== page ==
I beseech you therefore brethren by the mercies of God that ye present your bodies a living sacrifice; holy, acceptable unto God which is your reasonable service (KJV).

Here is where we tie the exchange of gifts together: the truth is, to give God everything you are requires you to receive His wisdom and understanding.

Since the things of God are foolish to man, it is hard in the natural mind to understand the importance and beauty in giving God your heart, soul, mind and strength, so that you are consumed with the presence of God on a consistent basis. But, when you begin your journey of seeking God with a sincere heart, you will automatically seek after His wisdom and understanding. This will create a heart of humility within you that will have your soul desiring to surrender everything that you are before a holy God.

In all reality, this gift exchange is very unfair. Christ, the spotless Lamb humiliated by humankind, humbled Himself and became a servant to bring eternal salvation to the world. Whereas humanity—the likes of you and me—are only able to offer up ourselves, with all of our spots and blemishes, to this holy God who craves fellowship with us. I must say we are getting the better end of this gift exchange!

So, this holiday season, because of the beauty and surrender that is found in being a participant in this spiritual gift exchange, take the time to excuse yourself from the holiday hustle and bustle, find a quiet place to pray, and seek the Lord for his wisdom and understanding. Ask God for a deep awe and reverence of His presence, and ask Him to develop within you a heart that will allow you to give yourself fully to Him.

This is the most powerful exchange of gifts that can happen in this present day and age. These are the only gifts that will never become old and dull and will persist throughout eternity.

The Gifts of Promise

Thursday, December 11th, 2014

It is important for Christians to learn about the gifts that we have in our life as part of the New Testament church. God is pouring out many promises in our lives, and we should be excited about those promises!

Seasons of Promise

Our Christian walk is full of promises of salvation. John 10:7–10 states:

Then said Jesus unto them again, Verily, verily, I say unto you, I am the door of the sheep. All that ever came before me are thieves and robbers: but the sheep did not hear them. I am the door: by me if any man enter in, he shall be saved, and shall go in and out, and find pasture. The thief cometh not, but for to steal, and to kill, and to destroy: I am come that they might have life, and that they might have it more abundantly (KJV).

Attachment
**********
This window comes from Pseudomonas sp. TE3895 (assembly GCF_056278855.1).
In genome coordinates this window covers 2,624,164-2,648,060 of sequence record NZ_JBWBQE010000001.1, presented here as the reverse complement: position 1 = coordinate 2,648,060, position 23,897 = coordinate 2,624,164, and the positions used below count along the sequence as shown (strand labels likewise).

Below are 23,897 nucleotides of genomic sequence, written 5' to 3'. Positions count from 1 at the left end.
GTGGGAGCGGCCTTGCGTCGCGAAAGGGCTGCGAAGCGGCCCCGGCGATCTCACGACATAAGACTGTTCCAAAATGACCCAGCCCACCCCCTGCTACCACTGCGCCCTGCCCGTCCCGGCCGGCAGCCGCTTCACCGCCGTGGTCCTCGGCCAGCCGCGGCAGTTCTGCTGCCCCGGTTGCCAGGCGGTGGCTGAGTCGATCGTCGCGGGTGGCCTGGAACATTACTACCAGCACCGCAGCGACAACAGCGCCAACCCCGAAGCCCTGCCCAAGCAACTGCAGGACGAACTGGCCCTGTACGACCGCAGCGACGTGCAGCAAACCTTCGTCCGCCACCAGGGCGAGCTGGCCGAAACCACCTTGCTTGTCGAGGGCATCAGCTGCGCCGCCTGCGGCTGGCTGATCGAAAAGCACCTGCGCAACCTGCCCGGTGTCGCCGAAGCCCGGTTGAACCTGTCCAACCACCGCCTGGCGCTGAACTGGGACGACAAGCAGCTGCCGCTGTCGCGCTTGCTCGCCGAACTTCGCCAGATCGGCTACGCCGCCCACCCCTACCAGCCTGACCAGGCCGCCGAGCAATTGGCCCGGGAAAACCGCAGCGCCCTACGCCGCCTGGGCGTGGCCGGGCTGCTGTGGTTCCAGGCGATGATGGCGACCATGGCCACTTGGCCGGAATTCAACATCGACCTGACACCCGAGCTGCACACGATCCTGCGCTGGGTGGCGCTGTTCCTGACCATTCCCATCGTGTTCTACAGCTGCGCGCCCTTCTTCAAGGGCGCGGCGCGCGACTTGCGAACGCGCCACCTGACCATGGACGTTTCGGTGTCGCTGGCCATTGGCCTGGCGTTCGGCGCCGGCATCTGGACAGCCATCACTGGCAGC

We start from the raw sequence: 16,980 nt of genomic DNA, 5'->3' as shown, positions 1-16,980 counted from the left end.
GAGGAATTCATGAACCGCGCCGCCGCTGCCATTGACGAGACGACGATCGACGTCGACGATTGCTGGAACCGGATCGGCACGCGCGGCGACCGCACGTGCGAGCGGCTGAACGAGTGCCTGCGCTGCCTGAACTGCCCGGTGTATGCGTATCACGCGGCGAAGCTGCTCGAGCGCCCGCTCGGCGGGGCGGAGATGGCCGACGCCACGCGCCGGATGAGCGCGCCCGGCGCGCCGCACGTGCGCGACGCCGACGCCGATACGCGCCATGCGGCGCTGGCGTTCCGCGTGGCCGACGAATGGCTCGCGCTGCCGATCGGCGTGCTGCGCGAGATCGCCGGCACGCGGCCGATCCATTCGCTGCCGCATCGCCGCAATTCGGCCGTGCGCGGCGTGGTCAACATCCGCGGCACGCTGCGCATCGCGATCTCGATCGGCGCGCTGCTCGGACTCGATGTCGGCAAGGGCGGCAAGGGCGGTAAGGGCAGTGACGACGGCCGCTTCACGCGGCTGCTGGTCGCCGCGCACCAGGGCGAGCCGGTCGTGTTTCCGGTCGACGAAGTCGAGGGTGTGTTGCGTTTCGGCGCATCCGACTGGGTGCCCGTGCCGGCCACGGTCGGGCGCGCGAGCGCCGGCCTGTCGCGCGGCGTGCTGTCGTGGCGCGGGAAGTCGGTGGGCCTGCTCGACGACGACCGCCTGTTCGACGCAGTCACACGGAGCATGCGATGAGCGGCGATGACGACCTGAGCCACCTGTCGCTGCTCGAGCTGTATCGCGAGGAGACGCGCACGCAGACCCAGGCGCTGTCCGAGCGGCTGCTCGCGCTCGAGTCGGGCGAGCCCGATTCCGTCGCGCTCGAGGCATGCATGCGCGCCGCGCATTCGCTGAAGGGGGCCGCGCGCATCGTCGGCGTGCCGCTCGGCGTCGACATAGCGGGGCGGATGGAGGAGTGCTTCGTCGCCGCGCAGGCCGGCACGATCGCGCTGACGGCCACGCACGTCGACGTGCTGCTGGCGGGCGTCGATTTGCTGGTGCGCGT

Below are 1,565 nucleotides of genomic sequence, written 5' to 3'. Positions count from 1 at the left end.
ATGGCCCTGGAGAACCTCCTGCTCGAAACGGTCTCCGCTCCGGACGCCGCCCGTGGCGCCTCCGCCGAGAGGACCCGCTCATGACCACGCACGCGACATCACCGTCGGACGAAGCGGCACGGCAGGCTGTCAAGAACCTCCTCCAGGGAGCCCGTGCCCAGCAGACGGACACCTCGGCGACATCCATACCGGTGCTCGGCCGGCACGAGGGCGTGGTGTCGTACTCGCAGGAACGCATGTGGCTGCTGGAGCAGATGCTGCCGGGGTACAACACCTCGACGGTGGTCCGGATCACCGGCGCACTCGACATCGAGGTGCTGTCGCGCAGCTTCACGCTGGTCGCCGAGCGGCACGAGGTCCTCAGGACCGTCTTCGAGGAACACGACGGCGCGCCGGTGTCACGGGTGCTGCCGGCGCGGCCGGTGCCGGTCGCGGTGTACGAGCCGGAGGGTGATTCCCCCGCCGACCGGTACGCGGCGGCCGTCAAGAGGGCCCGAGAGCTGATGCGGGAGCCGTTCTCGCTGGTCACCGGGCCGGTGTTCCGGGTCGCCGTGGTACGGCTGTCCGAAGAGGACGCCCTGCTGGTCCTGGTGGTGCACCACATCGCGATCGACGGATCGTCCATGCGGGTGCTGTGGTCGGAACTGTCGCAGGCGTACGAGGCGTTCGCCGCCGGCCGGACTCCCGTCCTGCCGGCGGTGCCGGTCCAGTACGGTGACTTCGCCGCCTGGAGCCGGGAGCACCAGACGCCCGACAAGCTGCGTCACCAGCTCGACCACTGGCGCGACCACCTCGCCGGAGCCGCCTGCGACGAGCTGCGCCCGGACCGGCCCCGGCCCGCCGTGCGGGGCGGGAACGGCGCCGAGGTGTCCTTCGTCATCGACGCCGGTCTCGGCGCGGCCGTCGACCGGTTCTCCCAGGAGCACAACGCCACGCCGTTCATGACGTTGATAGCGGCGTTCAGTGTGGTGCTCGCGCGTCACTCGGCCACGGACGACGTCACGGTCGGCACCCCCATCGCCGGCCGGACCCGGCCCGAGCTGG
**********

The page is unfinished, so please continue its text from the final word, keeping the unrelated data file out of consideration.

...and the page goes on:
The human life is comprised of days, which turn into months, which turn into seasons. But, our “seasons” aren’t just dictated by the time of year, or the weather, but can be impacted by circumstances that occur in day-to-day life.

In John 10:10, Jesus explains that the “thief cometh not, but for to steal, and to kill, and to destroy…” (KJV). He is referencing none other but our sworn enemy—the devil. He will come to steal any victory that we have in our day-to-day life. He will try to magnify the hard “reality” of our circumstances to crush our faith. The devil comes to steal our peace, our blessings, our joy, etc. A preacher once asked, “Will we be a prisoner of reality, or will we be free in the promises of God?”

Remember, the devil can only take the unpleasant parts of our lives and emphasize them. He can’t create anything “new”—he’s been using the same tactics to attack the children of God that he’s always used. He’s not the originator—God is the originator!  Instead of focusing on what the devil is trying to magnify in our life, we should focus on the promises of God!

God Always Gives Us a Way Out

Because God knows the end from the beginning (Isaiah 46:10)—because He created everything—He knows something we don’t know. He knows the way to escape. I Corinthians 10:13 tells us:

There hath no temptation taken you but such as is common to man: but God is faithful, who will not suffer you to be tempted above that ye are able; but will with the temptation also make a way to escape, that ye may be able to bear it (KJV).

God will never temp us beyond what we are able to bear, and He will provide a way for us to escape our trials and tribulations. Scripture reminds us that others who have gone before us, and even those who are fighting the good fight of faith with us now, have been tempted in the same way that we are (Hebrews 12:1). But, they too have been able to escape and overcome through Jesus Christ.

If the devil’s main goal is to get our focus off God, we need to make an effort to focus on God. We need to listen as God provides direction to us to overcome the trials in our lives. A way of escape is a promise that God has for us today, but believing in that promise takes faith.

God Gave Us His Word

Every man has been given a measure of faith (Romans 12:3). But, how do we increase that measure of faith the Lord has given us? Romans 10:17 says, “So then faith cometh by hearing, and hearing by the word of God” (KJV).

When we hear the Word of God, and read the Word of God, we will start to learn about the blessings and promises of God. When we see how God of the Old Testament gave and fulfilled promises—that increases our faith. When we see how God of the New Testament gave and fulfilled promises—that increases our faith. When we see how God today gives us a promise in our lives, and He fulfills it—that too increases our faith!